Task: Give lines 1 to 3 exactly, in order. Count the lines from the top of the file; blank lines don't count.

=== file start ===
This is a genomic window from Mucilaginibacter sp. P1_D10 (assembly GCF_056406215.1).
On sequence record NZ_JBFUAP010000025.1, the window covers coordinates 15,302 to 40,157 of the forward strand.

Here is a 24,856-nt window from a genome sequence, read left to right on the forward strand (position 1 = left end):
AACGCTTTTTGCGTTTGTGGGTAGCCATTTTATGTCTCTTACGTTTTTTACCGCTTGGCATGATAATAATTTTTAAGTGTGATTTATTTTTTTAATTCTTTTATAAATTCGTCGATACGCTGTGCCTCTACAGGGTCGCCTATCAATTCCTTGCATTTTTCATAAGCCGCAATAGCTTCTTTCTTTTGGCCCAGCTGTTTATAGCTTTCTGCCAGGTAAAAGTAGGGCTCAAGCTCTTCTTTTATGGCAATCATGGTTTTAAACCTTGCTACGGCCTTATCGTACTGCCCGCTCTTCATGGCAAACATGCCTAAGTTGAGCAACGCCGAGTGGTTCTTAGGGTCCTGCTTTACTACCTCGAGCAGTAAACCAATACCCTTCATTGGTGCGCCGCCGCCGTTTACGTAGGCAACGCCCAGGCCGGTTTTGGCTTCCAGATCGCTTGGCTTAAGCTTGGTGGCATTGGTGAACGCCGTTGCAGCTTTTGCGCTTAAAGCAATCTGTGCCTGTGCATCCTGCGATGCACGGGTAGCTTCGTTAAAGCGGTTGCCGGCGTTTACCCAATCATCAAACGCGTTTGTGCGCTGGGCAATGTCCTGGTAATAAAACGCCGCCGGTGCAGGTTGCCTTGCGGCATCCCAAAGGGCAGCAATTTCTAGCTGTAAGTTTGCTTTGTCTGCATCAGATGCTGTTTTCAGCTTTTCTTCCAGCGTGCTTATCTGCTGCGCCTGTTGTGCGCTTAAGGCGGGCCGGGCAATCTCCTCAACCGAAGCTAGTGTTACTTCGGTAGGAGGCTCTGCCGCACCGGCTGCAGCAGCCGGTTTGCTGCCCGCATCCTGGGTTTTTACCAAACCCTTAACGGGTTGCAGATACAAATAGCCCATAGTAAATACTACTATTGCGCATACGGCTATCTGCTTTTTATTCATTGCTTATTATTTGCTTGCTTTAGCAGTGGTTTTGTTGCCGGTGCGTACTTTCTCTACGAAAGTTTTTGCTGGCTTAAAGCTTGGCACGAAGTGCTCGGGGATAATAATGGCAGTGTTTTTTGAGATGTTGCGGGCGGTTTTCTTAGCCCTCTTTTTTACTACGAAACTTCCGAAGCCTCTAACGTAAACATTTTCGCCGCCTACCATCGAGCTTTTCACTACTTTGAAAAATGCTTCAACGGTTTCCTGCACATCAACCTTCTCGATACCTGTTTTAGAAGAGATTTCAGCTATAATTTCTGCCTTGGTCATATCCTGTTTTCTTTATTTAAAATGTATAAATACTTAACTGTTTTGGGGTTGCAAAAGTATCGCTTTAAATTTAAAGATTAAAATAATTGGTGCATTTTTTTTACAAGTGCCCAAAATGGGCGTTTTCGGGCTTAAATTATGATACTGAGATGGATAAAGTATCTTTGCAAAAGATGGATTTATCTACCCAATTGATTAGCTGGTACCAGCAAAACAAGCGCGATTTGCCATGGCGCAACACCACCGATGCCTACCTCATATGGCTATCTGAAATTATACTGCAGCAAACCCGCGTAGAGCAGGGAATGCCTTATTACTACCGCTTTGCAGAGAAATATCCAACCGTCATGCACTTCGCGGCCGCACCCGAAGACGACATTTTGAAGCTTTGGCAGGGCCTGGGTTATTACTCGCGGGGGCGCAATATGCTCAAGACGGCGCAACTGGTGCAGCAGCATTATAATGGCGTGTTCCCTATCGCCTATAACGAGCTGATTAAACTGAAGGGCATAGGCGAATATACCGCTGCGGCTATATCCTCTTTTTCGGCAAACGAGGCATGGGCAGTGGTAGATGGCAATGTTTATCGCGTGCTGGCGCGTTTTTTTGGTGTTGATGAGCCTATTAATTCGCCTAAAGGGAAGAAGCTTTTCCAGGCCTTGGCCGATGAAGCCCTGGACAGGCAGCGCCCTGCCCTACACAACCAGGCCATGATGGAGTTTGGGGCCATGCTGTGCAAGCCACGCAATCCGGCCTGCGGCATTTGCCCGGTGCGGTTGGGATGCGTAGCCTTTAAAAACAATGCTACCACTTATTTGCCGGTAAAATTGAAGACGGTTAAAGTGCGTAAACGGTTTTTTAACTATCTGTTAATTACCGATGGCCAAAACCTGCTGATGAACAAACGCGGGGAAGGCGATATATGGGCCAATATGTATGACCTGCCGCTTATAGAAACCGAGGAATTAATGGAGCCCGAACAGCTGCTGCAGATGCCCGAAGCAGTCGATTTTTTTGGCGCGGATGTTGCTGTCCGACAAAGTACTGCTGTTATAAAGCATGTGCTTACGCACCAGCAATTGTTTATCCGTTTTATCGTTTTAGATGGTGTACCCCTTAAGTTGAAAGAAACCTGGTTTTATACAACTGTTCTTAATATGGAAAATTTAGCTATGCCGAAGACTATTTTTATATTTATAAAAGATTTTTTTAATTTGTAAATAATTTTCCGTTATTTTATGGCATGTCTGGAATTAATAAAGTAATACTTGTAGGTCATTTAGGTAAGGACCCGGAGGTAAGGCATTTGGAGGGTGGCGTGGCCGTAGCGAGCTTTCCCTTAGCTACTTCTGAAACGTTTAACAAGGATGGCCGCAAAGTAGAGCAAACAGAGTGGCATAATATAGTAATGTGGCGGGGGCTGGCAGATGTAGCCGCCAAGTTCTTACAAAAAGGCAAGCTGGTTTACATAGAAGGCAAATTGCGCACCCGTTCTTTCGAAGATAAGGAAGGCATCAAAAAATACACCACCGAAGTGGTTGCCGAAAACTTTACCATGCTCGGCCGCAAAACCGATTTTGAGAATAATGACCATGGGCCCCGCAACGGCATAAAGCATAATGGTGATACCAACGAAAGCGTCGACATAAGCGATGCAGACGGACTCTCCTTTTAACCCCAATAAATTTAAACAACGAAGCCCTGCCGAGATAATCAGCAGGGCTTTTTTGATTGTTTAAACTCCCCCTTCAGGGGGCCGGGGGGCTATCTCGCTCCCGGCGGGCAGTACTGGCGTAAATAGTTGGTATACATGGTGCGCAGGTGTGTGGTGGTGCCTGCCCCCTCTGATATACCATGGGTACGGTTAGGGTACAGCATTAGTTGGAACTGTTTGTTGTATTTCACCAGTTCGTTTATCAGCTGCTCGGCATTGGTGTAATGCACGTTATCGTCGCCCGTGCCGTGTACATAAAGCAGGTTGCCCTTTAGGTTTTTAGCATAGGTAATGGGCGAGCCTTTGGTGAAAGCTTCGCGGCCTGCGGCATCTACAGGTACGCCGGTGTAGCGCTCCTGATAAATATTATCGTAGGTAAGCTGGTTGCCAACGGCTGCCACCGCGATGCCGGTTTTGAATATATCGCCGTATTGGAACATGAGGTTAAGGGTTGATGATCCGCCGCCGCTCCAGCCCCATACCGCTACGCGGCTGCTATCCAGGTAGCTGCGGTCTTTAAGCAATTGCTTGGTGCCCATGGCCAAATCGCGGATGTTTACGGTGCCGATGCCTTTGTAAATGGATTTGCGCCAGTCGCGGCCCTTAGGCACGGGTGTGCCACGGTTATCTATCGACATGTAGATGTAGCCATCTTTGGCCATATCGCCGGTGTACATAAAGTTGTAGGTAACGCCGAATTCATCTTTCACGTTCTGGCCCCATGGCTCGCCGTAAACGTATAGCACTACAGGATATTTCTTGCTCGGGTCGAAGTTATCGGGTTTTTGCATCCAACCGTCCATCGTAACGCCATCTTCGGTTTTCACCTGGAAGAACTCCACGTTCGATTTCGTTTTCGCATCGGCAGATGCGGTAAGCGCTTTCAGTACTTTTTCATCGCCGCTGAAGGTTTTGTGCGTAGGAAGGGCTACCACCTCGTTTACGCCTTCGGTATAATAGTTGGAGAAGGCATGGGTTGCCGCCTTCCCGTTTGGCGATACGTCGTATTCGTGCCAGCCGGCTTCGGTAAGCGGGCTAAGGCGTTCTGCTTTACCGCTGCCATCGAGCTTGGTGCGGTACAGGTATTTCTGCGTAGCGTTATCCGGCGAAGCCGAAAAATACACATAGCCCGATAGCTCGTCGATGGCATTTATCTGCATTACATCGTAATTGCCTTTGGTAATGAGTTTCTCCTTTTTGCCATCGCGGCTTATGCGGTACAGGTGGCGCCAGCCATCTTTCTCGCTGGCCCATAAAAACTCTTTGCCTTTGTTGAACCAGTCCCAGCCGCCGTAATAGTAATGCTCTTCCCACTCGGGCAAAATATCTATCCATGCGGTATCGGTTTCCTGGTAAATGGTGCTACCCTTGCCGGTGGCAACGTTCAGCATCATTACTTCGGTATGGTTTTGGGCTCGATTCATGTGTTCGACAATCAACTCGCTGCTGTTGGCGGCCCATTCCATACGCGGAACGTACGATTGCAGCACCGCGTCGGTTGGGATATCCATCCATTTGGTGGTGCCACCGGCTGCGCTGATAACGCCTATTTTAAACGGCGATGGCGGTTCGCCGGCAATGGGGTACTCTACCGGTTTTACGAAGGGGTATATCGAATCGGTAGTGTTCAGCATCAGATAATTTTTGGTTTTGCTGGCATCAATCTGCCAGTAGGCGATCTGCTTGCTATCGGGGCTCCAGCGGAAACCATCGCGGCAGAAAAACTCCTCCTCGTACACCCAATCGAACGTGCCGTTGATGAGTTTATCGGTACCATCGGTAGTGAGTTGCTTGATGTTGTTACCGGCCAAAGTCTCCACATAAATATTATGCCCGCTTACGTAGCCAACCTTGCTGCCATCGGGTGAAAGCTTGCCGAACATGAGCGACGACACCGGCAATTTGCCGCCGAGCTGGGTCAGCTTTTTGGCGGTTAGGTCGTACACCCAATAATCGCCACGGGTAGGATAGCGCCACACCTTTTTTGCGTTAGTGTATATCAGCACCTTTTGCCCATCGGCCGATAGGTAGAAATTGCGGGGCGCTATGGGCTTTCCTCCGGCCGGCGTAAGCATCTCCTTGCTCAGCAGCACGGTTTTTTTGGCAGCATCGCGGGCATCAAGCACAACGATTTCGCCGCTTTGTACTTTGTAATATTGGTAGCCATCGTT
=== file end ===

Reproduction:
This is a genomic window from Mucilaginibacter sp. P1_D10 (assembly GCF_056406215.1).
On sequence record NZ_JBFUAP010000025.1, the window covers coordinates 15,302 to 40,157 of the forward strand.

Here is a 24,856-nt window from a genome sequence, read left to right on the forward strand (position 1 = left end):